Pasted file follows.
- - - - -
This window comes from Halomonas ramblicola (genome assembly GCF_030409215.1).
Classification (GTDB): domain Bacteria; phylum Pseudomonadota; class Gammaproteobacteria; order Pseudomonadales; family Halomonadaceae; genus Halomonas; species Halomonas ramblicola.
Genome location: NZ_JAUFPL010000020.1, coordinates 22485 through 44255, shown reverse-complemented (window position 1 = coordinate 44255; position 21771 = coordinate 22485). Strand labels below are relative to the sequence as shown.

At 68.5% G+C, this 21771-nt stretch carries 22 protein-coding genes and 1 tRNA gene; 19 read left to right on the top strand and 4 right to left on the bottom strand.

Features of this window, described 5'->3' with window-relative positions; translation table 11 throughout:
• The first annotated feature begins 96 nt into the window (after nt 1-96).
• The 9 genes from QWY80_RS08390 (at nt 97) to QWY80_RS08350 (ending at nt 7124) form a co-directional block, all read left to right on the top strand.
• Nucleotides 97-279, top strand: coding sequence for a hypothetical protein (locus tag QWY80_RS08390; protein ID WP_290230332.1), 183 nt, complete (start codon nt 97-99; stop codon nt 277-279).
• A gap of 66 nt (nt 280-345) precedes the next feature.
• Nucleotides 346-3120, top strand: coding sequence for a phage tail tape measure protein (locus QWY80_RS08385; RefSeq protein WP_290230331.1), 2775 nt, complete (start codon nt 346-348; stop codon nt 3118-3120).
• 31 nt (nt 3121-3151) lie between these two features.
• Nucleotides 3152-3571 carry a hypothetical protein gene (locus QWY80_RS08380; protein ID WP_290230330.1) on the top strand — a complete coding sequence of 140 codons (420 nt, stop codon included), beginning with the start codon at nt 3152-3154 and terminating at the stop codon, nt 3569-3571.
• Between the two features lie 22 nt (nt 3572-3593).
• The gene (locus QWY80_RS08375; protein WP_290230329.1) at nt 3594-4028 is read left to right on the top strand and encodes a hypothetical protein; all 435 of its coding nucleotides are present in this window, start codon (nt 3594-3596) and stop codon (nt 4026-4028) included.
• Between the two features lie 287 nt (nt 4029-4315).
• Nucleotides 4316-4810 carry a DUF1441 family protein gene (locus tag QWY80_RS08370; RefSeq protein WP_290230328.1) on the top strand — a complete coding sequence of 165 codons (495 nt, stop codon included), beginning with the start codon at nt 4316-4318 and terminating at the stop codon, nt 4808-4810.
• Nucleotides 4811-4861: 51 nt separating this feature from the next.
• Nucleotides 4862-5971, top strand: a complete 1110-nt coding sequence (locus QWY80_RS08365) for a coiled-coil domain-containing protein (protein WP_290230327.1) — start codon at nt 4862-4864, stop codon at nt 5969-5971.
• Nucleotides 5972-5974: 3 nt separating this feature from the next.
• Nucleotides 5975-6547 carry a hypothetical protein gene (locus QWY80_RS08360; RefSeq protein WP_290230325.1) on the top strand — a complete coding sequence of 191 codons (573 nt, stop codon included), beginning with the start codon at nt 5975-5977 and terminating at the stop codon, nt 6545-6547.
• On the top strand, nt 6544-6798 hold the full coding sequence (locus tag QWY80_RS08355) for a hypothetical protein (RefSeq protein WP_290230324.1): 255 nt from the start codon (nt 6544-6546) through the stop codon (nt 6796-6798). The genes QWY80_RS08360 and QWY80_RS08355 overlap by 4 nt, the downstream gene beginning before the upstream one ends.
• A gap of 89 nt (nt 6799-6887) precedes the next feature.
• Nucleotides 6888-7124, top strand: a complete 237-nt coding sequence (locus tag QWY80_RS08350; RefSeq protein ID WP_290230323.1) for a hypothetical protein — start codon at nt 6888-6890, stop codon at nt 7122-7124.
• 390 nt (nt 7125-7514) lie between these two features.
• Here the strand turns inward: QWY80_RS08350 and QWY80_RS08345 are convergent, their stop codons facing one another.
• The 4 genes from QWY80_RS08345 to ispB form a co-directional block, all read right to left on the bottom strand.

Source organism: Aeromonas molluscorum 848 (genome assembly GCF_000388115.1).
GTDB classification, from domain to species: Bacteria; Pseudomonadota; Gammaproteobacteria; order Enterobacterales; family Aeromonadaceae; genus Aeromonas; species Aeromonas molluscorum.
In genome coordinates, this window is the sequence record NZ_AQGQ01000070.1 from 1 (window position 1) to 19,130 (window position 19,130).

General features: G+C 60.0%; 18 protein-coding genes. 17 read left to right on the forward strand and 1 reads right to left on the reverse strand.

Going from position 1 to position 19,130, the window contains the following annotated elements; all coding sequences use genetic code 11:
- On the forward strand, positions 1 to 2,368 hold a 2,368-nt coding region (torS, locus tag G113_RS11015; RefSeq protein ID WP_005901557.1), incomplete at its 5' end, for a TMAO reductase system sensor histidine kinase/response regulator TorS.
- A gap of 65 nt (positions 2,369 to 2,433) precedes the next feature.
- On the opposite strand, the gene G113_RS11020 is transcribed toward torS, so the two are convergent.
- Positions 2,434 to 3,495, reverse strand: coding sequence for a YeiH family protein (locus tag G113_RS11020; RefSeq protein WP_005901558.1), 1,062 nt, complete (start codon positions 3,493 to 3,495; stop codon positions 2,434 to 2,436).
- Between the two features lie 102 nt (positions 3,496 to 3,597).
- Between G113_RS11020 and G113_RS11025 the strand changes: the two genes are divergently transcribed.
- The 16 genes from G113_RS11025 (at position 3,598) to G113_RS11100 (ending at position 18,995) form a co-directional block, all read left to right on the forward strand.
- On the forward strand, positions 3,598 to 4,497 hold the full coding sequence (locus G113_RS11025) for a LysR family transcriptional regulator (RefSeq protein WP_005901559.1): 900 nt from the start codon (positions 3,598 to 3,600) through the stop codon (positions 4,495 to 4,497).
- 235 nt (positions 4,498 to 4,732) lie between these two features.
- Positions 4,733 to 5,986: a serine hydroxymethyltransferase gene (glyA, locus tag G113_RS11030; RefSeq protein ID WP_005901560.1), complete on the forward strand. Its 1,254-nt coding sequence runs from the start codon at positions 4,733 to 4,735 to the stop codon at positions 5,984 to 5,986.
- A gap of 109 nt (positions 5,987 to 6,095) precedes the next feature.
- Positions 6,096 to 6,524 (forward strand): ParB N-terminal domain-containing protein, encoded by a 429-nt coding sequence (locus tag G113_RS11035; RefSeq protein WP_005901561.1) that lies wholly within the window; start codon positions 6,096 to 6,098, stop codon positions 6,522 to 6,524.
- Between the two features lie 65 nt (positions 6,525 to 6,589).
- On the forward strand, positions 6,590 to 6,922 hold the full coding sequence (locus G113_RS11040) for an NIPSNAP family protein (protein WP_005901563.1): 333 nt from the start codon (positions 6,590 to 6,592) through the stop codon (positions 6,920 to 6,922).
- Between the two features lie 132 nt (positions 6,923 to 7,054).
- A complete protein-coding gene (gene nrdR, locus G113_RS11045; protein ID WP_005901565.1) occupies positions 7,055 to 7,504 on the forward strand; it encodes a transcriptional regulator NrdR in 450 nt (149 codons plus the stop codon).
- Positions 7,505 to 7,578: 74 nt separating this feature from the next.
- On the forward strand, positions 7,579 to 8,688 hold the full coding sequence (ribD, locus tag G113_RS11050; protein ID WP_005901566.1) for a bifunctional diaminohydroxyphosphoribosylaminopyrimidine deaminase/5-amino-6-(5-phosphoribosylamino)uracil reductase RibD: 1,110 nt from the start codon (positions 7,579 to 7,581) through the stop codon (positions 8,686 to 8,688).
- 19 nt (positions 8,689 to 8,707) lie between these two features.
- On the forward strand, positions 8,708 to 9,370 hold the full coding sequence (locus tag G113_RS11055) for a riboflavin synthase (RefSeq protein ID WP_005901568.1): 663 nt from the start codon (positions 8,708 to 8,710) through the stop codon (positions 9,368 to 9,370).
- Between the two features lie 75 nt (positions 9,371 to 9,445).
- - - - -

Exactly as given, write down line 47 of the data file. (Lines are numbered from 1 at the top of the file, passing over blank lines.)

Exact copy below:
- A complete protein-coding gene (gene nrdR, locus G113_RS11045; protein ID WP_005901565.1) occupies positions 7,055 to 7,504 on the forward strand; it encodes a transcriptional regulator NrdR in 450 nt (149 codons plus the stop codon).